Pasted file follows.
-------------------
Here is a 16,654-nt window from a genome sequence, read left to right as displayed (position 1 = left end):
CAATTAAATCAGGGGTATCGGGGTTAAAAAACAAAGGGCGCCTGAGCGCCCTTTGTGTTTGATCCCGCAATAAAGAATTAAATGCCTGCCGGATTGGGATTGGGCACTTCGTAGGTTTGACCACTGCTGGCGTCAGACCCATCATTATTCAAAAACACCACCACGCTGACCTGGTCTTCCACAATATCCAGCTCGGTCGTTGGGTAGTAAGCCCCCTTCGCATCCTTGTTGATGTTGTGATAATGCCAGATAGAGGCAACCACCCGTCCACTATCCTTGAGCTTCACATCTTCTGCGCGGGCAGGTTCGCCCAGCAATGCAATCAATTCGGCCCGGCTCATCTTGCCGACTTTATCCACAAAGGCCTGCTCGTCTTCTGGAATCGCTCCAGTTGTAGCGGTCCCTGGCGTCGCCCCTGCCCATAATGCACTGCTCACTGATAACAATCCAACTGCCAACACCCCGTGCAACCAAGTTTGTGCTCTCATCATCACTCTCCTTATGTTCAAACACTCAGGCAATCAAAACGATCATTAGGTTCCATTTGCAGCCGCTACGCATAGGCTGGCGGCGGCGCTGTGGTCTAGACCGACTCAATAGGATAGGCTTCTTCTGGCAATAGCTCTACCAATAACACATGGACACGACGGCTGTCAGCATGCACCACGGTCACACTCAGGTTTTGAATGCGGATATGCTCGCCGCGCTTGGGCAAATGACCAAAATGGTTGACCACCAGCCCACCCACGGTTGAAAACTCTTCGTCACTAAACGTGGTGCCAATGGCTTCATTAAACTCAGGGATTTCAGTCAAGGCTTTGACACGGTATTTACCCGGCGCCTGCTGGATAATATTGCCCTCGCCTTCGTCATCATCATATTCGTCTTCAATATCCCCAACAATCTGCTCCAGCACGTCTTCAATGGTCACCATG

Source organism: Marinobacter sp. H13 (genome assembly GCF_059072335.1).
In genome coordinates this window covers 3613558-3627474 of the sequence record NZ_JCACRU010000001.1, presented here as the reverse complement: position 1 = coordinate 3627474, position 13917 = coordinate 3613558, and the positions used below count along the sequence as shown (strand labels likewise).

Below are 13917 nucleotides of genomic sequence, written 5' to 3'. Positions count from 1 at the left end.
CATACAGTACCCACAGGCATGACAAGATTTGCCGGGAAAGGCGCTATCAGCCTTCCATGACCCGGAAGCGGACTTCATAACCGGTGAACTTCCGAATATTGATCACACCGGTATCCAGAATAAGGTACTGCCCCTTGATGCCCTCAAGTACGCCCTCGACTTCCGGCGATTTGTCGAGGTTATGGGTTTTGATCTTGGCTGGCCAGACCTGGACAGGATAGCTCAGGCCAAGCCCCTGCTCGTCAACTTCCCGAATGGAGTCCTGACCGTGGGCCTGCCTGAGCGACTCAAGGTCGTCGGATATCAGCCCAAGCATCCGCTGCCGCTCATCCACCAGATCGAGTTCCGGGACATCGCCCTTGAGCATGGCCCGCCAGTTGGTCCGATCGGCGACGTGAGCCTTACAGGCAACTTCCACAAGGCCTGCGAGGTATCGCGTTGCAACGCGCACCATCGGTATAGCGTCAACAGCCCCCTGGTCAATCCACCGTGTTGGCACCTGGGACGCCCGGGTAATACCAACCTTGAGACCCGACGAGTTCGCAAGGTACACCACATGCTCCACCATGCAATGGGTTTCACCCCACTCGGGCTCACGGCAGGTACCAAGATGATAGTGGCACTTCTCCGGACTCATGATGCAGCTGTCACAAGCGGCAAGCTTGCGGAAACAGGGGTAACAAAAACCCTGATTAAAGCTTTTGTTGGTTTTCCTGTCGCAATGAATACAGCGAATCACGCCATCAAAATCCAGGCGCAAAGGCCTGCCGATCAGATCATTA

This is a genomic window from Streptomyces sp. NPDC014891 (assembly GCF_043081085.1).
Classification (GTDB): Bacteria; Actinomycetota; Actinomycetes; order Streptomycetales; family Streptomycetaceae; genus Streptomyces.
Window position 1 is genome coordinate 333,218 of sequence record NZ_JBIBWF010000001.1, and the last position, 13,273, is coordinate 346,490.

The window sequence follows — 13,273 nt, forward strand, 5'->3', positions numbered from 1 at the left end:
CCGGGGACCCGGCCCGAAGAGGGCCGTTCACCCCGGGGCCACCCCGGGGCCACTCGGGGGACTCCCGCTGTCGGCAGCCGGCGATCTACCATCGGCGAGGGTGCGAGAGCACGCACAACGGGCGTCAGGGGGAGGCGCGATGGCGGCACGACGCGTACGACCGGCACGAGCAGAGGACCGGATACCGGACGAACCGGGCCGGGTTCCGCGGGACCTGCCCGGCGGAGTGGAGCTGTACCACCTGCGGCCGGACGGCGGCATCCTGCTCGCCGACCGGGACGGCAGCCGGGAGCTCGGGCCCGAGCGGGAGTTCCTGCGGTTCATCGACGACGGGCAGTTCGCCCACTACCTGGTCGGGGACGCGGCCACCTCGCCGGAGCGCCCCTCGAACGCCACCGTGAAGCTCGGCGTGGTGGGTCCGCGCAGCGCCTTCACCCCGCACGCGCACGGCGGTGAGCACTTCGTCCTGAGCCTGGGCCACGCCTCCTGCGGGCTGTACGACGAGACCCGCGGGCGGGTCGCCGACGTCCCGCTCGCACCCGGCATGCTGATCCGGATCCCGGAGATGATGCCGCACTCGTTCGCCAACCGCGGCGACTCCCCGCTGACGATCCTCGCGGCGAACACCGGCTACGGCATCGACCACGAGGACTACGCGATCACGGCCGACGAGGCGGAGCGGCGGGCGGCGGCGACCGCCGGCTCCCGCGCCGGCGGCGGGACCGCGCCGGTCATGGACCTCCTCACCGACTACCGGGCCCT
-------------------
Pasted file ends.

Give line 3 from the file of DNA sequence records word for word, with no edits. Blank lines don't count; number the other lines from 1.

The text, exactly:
Source organism: Marinobacter sp. H13 (genome assembly GCF_059072335.1).